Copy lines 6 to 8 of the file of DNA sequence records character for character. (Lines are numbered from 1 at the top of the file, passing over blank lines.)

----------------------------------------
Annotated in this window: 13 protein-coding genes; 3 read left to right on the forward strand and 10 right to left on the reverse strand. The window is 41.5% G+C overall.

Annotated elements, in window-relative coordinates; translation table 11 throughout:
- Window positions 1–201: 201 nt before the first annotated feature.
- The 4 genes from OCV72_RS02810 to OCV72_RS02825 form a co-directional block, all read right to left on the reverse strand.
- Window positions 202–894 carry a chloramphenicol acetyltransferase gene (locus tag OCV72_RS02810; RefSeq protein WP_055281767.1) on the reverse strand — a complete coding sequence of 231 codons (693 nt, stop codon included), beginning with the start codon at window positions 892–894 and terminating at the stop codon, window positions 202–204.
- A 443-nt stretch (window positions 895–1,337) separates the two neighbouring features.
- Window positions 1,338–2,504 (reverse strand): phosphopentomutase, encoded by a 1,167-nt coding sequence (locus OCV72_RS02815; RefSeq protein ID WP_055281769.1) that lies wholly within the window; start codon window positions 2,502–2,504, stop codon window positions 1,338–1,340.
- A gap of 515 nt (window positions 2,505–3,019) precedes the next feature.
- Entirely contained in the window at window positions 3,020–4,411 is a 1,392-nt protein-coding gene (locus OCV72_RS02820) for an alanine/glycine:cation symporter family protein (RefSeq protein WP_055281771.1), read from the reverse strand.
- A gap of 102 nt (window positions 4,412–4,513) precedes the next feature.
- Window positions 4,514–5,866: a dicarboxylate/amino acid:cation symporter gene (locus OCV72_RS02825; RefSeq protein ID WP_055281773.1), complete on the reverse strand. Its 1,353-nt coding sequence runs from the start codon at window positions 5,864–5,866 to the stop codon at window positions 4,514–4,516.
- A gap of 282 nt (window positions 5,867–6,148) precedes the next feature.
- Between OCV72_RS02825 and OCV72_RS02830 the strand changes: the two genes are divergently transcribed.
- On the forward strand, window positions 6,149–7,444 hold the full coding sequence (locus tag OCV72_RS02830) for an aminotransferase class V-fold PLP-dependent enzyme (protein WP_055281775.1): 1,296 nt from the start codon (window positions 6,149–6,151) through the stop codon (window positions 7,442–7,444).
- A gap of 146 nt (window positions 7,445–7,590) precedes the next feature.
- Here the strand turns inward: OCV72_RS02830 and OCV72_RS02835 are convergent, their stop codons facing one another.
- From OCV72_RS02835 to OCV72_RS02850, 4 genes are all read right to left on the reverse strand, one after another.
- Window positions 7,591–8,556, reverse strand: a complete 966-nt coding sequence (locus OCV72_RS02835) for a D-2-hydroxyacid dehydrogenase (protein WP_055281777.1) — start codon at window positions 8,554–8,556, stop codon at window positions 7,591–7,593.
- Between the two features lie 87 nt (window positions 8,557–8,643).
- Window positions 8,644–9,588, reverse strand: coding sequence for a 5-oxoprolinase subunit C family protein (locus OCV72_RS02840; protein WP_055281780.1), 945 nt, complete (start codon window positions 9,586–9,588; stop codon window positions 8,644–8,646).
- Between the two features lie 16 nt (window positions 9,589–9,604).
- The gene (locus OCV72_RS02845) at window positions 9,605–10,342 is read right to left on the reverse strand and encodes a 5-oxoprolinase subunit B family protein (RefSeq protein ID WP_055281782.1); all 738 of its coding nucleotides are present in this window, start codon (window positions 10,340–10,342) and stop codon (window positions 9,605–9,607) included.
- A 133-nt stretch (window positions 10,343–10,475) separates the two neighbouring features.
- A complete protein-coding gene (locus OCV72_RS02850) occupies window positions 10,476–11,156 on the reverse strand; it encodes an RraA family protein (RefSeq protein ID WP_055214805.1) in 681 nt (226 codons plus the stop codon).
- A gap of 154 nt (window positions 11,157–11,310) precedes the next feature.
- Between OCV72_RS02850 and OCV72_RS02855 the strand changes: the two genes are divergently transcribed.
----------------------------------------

- A 443-nt stretch (window positions 895–1,337) separates the two neighbouring features.
- Window positions 1,338–2,504 (reverse strand): phosphopentomutase, encoded by a 1,167-nt coding sequence (locus OCV72_RS02815; RefSeq protein ID WP_055281769.1) that lies wholly within the window; start codon window positions 2,502–2,504, stop codon window positions 1,338–1,340.
- A gap of 515 nt (window positions 2,505–3,019) precedes the next feature.